Margaret Atwood, the acclaimed author of "The Handmaid's Tale," is writing a sequel set 15 years after the original book.
The new novel, titled "The Testaments," will come out next September, Atwood and her publisher confirmed on Wednesday.
"The Handmaid's Tale" was first published in 1985. The book has captivated a generation of readers with its depiction of a totalitarian takeover of the United States. Women are oppressed and some, like the narrator Offred, are forced to bear children.
In 2017 the book achieved newfound attention for two reasons: The beginning of the Trump presidency and the debut of the "Handmaid's Tale" series on Hulu.
"Handmaid's Tale" and several other dystopian novels shot to the top of the best-seller lists in January 2017 -- a stark reflection of the fears of Trump's opponents.
The Hulu series premiered in April. Although the streaming service ordered the show before election day, season one won acclaim for portraying a dystopian future that some Trump critics believe is all too close to becoming real.
"I would be very happy if my show became irrelevant as quickly as possible," said Bruce Miller, the creator and showrunner of the Hulu series, told CNN earlier this year.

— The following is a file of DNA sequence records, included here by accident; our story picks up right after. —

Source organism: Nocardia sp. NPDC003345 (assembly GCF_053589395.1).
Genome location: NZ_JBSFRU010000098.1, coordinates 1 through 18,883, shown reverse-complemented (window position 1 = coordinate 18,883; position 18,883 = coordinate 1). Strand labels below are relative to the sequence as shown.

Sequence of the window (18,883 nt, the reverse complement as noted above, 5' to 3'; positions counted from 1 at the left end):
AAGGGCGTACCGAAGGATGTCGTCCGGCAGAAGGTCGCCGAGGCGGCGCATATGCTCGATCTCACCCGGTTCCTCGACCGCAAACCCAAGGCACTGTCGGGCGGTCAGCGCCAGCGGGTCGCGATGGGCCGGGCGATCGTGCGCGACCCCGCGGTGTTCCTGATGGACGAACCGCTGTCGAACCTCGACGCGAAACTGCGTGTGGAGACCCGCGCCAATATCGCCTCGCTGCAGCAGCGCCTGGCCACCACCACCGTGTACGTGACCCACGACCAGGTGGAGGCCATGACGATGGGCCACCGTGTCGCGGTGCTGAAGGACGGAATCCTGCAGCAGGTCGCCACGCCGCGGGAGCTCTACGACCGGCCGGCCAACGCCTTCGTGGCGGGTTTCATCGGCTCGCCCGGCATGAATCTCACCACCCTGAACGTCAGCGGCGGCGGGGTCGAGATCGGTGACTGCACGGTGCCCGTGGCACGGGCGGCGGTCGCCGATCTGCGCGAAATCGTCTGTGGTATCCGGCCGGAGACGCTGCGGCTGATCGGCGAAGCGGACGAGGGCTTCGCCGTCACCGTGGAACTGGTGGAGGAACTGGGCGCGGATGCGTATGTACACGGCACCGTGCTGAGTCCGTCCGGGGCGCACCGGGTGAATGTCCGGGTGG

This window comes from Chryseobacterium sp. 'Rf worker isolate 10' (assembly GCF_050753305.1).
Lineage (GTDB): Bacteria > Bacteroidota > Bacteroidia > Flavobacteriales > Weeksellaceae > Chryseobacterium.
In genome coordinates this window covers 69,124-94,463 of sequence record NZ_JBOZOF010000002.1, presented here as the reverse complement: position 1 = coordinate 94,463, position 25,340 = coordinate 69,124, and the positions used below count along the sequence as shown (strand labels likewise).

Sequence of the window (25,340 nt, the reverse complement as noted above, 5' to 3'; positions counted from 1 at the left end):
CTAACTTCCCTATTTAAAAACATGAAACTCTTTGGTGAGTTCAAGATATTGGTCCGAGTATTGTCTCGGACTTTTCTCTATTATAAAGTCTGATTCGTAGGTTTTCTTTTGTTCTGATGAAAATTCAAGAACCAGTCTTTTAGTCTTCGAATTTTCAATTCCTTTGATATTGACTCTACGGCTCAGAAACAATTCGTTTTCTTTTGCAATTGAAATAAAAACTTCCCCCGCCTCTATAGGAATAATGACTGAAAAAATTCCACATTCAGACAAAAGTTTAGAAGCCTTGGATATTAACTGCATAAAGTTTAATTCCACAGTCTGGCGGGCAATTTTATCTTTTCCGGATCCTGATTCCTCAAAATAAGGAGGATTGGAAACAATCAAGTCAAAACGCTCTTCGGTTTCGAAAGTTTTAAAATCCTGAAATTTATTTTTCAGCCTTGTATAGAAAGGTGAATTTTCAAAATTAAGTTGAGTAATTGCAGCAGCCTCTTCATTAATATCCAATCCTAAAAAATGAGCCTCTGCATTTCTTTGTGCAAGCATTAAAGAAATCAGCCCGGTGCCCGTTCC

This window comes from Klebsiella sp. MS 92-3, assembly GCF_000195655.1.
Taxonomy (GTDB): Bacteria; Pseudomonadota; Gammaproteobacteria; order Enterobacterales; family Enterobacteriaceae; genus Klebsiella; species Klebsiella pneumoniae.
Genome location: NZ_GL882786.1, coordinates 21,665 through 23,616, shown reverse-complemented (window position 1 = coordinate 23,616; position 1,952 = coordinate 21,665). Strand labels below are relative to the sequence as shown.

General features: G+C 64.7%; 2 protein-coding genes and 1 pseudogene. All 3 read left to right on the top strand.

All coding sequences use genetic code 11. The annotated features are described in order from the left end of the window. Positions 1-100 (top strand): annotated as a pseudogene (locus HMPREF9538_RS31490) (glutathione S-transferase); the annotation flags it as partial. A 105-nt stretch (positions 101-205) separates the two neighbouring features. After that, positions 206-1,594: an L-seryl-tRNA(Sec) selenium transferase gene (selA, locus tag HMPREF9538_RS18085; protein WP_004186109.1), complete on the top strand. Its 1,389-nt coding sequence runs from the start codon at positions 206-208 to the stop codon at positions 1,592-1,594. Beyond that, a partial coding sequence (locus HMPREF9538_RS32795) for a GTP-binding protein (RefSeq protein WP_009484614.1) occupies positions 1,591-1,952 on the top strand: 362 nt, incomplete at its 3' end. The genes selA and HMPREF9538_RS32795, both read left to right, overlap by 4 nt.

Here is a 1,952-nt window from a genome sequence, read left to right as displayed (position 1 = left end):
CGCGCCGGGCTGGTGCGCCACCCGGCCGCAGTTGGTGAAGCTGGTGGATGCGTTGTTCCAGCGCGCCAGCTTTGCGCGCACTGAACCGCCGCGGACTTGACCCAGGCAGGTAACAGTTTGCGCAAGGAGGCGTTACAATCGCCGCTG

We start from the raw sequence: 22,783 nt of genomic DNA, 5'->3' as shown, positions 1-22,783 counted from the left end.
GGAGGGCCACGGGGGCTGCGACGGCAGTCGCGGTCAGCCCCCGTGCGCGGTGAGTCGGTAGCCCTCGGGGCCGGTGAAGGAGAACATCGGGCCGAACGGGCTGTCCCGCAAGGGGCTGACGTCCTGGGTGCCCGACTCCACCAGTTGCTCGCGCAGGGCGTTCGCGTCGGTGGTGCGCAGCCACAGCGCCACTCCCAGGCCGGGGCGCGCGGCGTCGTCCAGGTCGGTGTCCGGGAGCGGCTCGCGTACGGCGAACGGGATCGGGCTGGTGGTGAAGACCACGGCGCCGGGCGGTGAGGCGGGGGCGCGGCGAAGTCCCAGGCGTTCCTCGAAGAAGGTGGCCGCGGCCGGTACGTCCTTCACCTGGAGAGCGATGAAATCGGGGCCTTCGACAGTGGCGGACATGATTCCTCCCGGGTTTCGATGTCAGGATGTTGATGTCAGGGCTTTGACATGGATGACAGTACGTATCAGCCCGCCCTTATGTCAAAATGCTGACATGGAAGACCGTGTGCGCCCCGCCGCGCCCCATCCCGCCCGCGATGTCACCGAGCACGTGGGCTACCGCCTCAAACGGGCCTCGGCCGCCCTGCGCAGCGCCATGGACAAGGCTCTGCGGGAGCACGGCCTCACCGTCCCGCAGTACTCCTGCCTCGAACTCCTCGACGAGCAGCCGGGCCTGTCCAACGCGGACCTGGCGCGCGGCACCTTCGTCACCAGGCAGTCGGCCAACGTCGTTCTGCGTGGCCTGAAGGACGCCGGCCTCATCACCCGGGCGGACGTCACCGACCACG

Season one of this series won the Emmy Award for outstanding drama last fall. Season two debuted in the spring, and season three is in the works.
But the TV series has deviated from the storyline of the book. "The Testaments" will be Atwood's version of the story.
"Yes indeed to those who asked: I'm writing a sequel to The #HandmaidsTale," Atwood tweeted on Wednesday. "#TheTestaments is set 15 years after Offred's final scene and is narrated by three female characters."
According to the publisher's press release, the novel will be "unconnected" to the show.
"Dear Readers: Everything you've ever asked me about Gilead and its inner workings is the inspiration for this book," she said in a statement, referring to "Handmaid's" fictional setting. "Well, almost everything! The other inspiration is the world we've been living in."